Gothic Manchester Festival returns with focus on ‘Gothic styles’

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Gothic Manchester Festival, celebrating all things gothic from architecture to film in the city, returns this week.

The festival is held by The Centre for Gothic Studies and Manchester Metropolitan University and promotes the study of all things gothic nationally and internationally while opening the eyes of a non-specialist audience to the wonders of gothic culture.

A double bill screening is opening the festival on Tuesday evening that is in collaboration with the Design Manchester festival of the Universal Studios gothic horror classics, ‘Frankenstein’ and ‘The Bride of Frankenstein’ starring horror icon, Boris Karloff.

These films, released in 1931 and 1935 respectively, were major players in creating the now familiar tones of mainstream gothic horror film. With an in person introduction by film writer Sir Christopher Frayling to coincide with the Halloween publication of his new book, ‘Frankenstein – The First 200 Years’, it is an event fans of the gothic cannot miss.

Gothic Manchester will also include art exhibitions, conferences, conversations, book readings and fashion shows that will display the wonders of gothic culture. The organisers aim to make this festival accessible for all, many of the events being completely free of charge.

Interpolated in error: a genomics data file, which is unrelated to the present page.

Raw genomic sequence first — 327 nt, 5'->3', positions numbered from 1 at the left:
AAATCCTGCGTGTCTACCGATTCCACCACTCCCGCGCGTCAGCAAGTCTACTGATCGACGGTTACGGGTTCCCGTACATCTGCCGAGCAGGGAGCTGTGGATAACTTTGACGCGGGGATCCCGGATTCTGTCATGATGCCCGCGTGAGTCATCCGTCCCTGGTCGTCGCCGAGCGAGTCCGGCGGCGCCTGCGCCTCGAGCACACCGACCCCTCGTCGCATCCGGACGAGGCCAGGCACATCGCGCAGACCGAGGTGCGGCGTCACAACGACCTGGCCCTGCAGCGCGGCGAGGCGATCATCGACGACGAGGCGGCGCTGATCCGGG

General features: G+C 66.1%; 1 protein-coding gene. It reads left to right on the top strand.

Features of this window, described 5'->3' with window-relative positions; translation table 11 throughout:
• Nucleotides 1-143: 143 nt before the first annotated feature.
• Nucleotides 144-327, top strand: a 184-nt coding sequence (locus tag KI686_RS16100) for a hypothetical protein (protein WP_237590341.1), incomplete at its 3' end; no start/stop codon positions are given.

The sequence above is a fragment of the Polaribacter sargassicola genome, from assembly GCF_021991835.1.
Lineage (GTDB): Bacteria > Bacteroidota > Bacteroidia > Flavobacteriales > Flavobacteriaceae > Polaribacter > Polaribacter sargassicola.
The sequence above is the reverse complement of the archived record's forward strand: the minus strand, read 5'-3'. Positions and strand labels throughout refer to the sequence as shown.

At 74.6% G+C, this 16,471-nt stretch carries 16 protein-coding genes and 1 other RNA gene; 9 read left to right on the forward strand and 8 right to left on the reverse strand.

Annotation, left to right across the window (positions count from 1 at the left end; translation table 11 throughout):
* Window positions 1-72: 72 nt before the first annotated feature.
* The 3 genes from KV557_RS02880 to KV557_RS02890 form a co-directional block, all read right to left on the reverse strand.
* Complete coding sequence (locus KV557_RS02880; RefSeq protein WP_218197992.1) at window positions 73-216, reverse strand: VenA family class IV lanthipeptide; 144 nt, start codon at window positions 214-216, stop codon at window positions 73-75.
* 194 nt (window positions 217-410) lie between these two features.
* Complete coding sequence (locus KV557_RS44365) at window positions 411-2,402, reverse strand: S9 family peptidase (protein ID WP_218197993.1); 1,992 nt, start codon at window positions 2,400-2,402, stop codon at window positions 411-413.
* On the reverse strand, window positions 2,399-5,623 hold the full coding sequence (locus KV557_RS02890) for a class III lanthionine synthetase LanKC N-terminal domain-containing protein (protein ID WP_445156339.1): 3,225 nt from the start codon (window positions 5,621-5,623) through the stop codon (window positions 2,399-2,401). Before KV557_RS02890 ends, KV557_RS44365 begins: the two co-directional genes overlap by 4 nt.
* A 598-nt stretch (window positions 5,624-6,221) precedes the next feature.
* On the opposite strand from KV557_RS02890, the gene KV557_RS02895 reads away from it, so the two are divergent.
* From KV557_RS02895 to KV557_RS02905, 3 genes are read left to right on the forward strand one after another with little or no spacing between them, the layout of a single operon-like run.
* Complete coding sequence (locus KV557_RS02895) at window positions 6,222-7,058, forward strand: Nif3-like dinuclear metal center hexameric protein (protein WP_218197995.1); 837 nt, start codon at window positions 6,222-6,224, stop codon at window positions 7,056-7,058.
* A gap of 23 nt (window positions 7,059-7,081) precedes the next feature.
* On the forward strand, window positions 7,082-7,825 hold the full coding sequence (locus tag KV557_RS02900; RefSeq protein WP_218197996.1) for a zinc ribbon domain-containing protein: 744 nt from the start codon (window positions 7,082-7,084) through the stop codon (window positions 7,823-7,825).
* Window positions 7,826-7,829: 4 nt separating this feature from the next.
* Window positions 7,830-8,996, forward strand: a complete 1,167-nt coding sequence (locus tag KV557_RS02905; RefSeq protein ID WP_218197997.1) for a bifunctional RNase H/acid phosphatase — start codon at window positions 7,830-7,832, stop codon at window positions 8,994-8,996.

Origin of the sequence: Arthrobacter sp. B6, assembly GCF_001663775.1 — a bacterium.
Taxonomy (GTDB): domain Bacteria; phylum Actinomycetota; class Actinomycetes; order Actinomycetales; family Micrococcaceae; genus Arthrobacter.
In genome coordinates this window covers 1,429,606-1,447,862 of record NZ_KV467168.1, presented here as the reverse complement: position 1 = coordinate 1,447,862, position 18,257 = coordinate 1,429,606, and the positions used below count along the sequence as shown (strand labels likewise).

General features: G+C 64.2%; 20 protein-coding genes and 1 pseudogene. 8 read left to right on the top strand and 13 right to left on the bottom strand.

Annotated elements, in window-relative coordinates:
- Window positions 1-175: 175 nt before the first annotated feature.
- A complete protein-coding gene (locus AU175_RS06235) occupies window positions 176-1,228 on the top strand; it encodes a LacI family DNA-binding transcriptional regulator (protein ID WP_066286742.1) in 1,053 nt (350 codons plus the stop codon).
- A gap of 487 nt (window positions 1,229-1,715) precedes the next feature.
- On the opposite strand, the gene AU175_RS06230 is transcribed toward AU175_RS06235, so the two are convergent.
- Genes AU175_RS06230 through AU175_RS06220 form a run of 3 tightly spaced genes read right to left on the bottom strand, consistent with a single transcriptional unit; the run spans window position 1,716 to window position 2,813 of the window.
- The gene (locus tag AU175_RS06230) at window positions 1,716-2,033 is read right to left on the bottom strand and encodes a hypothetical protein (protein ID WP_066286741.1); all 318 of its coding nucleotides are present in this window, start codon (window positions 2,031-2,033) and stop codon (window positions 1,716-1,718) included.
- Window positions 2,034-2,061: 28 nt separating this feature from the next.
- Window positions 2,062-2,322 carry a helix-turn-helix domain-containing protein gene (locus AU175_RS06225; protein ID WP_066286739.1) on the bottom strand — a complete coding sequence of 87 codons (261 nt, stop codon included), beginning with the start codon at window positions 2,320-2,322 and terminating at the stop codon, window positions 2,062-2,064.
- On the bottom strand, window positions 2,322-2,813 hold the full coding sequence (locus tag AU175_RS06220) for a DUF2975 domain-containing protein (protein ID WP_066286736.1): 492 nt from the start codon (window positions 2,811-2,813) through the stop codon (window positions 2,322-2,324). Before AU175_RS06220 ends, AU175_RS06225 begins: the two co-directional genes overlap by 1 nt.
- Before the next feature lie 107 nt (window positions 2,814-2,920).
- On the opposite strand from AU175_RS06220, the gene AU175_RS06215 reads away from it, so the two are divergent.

Perhaps the most intriguing event of the entire week takes place on Sunday. A walking tour of Manchester’s gothic history beginning at noon outside Manchester Cathedral. Organisers describe this event as “finding out what really happened on the streets of our so-called ‘modern’ city’ and promises to delve into the somewhat unknown macabre history of disease, violence and despair in the city”.

Tickets for the walking tour are priced at £9.00 and are available here.

For those interested in a unique, alternative angle on the clubbing lifestyle, the festival are offering what they are calling ‘ArA: Gravedance’. This event on Friday is priced at £5.00 and is a night packed with gothic, metal and punk music held in the 17th century Salford Trinity Church on Chapel Street.

For more information on the Gothic Manchester Festival and all that is going on there, visit the website.

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